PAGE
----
102 The common law is no more immune from Charter scrutiny than is statute law, as the Court has repeatedly held, see RWDSU v. Dolphin Delivery Ltd.,  2 S.C.R. 573; B.C.G.E.U. v. British Columbia (Attorney General),  2 S.C.R. 214; R. v. Swain,  1 S.C.R. 933; R. v. Daviault,  3 S.C.R. 63, and R. v. Stone,  2 S.C.R. 290. The Charter applies to the common law when “the common law is the basis of some governmental action which, it is alleged, infringes a guaranteed right or freedom” (Dolphin Delivery, at p. 599; see also P. W. Hogg, Constitutional Law of Canada (5th ed. supp. (loose-leaf)), vol. 2, at p. 37-25).
103 The initial detention of the respondents in this case was arbitrary in the sense that there was no individualized suspicion of them or the vehicle in which they were travelling (which did not match the 911 caller’s description) or other criteria to “tailor” the roadblock more precisely. The respondents’ s. 9 rights were thus infringed (subject to the law giving rise to the infringement being justified under s. 1). It is conceded by the appellant that the action of the police had nothing to do with a description of the individuals stopped but was a general roadblock based on considerations of public safety and crime investigation. These are collective values which the appellant says justifies infringement (which he considers to be relatively minor in nature) of the individual rights of the respondents and others detained by the roadblock. This is a debate that should take place under s. 1.
104 As to s. 8, Mann holds that in a lawful detention situation the police may undertake a pat-down search if the officer believes “on reasonable grounds that his or her own safety, or the safety of others, is at risk” (para. 40). The issue on the proper scope of the search is clouded in this case because (unlike Mann) the presence of handguns not only constitutes a police safety issue but constitutes the evidence of the offence being investigated. It is not possible to say here, as it was in Mann, that the police went too far when their search proceeded beyond safety considerations to evidence collection. Here, the two purposes were intertwined and not separable. Nevertheless, I would affirm that after the police officers had observed the respondents and engaged in conversation with them, the police had authority here to conduct a pat-down search incidental to their continued detention. It would be illogical to hold that a pat-down search is justified where the detention relates to a non-violent offence (as in Mann) but not where the police are facing serious issues of personal safety when responding to a gun call. As noted by Cory J. in Mellenthin:
There have been more than enough incidents of violence to police officers when vehicles have been stopped. [p. 623]
Equally, it would be illogical to be solicitous of the safety of individuals who may or may not be at risk at the calling end of the 911 call (Godoy, at para. 20) but not of the safety of the police who, in the course of roadblock duty, are putting themselves, at least potentially, in harm’s way. If evidence of the crime emerges in the course of a valid pat-down search incidental to the detention for the purpose of police safety, the evidence will be admissible. It is of prime importance, therefore, to determine if the initial detention in this case was authorized by a law that is itself saved under s. 1.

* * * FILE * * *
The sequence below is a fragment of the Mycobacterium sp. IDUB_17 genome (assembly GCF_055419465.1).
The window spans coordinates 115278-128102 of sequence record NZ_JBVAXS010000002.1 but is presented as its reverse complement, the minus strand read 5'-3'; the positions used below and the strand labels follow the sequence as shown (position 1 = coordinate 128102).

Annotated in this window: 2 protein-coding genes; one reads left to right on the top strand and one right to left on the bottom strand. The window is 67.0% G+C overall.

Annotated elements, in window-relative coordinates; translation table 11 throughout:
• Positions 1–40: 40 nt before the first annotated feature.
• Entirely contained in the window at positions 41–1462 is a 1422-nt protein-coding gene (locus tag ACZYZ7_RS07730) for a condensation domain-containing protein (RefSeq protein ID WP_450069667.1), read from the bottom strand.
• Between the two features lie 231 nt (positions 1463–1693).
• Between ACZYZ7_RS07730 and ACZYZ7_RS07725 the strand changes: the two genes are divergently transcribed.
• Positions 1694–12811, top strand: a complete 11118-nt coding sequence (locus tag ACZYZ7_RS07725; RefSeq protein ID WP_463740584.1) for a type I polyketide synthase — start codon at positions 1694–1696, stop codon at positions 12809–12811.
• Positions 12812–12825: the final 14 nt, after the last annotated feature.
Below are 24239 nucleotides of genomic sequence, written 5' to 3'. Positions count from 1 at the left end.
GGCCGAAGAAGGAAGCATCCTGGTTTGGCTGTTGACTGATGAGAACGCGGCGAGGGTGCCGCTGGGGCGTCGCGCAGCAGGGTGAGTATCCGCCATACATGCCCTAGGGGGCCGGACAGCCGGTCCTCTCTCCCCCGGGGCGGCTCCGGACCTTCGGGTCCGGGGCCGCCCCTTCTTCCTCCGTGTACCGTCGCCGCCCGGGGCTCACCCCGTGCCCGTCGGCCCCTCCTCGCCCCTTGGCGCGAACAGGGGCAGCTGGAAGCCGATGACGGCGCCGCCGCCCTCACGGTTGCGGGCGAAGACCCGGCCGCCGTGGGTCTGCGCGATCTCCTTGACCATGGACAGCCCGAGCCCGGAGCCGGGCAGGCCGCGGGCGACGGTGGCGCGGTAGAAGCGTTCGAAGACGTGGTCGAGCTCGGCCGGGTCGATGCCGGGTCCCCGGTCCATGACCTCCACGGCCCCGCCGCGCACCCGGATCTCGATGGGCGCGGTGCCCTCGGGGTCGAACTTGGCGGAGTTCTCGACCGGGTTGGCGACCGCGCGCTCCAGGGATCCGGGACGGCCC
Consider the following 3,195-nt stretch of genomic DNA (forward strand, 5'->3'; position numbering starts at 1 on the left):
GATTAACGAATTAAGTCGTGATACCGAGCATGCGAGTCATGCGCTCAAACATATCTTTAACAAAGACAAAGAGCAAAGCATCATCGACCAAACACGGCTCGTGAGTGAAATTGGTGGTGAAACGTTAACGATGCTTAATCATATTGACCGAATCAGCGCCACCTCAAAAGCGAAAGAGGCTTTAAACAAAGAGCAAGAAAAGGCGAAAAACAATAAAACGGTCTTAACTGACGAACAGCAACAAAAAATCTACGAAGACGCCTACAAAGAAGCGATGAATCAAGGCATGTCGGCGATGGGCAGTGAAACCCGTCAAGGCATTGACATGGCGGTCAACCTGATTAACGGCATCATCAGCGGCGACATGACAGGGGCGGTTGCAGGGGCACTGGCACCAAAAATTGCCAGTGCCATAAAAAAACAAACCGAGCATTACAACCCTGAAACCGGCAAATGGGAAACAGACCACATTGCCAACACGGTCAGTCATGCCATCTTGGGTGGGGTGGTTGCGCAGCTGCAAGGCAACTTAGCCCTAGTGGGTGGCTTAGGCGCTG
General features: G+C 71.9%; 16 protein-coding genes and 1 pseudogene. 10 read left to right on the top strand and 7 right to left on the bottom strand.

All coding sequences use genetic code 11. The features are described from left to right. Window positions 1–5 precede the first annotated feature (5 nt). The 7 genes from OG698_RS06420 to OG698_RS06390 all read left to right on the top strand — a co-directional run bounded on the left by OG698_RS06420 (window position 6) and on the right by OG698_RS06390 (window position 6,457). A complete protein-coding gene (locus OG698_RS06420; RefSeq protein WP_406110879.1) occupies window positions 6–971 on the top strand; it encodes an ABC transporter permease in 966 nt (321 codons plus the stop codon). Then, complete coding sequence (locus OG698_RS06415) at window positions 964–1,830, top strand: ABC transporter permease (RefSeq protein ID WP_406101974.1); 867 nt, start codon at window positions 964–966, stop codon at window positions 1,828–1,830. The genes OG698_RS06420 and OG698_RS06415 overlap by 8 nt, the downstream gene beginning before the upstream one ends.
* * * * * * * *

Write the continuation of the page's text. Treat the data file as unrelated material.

I. The Common Law Power of Detention by Blockade at Issue in This Case Is Saved by Section 1
If it is possible to reformulate a common law rule so that it will not conflict with the principles of fundamental justice, such a reformulation should be undertaken. Of course, if it were not possible to reformulate the common law rule so as to avoid an infringement of a constitutionally protected right or freedom, it would be necessary for the Court to consider whether the common law rule could be upheld as a reasonable limit under s. 1 of the Charter. As was noted at the outset of this analysis, this Court has stated that a limit “prescribed by law” within the meaning of s. 1 may arise from the application of a common law rule as well as from a statute or regulation.
See also Dolphin Delivery, B.C.G.E.U. and Daviault.
106 In this case, the appellant seeks recognition of a common law power of detention that, were it not justified under s. 1, would be invalid. Thus here, as in Swain, “there are good reasons to go on to consider the application of s. 1 in this case, within the guidelines enunciated in R. v. Oakes” (p. 979). The appellant insists that in the context of a 911 gun call police should have a limited power of arbitrary detention. Section 1 is the proper place to weigh the individual rights asserted by the respondents against the collective rights of society. In my view, as stated, an asserted police power may qualify at common law as “ancillary” to police duties while still failing the more structured and exigent test under s. 1 established in Oakes.